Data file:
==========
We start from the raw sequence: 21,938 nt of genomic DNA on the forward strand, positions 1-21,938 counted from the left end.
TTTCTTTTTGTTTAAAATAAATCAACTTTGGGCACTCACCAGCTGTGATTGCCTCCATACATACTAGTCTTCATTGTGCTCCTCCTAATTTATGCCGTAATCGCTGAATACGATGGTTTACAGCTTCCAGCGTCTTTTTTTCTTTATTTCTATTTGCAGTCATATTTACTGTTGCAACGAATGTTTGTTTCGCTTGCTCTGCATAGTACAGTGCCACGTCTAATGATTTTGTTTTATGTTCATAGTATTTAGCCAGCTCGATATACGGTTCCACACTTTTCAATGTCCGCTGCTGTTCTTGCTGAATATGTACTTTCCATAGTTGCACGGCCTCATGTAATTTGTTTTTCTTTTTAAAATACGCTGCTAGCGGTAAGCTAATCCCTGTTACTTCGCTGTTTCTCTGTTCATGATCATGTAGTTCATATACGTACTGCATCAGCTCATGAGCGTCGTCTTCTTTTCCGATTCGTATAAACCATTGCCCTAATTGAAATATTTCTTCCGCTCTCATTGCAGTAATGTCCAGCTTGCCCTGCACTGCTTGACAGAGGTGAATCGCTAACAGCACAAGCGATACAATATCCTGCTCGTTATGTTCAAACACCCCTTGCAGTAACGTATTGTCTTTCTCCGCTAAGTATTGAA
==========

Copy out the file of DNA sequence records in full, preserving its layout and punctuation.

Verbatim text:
We start from the raw sequence: 21,938 nt of genomic DNA on the forward strand, positions 1-21,938 counted from the left end.
TTTCTTTTTGTTTAAAATAAATCAACTTTGGGCACTCACCAGCTGTGATTGCCTCCATACATACTAGTCTTCATTGTGCTCCTCCTAATTTATGCCGTAATCGCTGAATACGATGGTTTACAGCTTCCAGCGTCTTTTTTTCTTTATTTCTATTTGCAGTCATATTTACTGTTGCAACGAATGTTTGTTTCGCTTGCTCTGCATAGTACAGTGCCACGTCTAATGATTTTGTTTTATGTTCATAGTATTTAGCCAGCTCGATATACGGTTCCACACTTTTCAATGTCCGCTGCTGTTCTTGCTGAATATGTACTTTCCATAGTTGCACGGCCTCATGTAATTTGTTTTTCTTTTTAAAATACGCTGCTAGCGGTAAGCTAATCCCTGTTACTTCGCTGTTTCTCTGTTCATGATCATGTAGTTCATATACGTACTGCATCAGCTCATGAGCGTCGTCTTCTTTTCCGATTCGTATAAACCATTGCCCTAATTGAAATATTTCTTCCGCTCTCATTGCAGTAATGTCCAGCTTGCCCTGCACTGCTTGACAGAGGTGAATCGCTAACAGCACAAGCGATACAATATCCTGCTCGTTATGTTCAAACACCCCTTGCAGTAACGTATTGTCTTTCTCCGCTAAGTATTGAA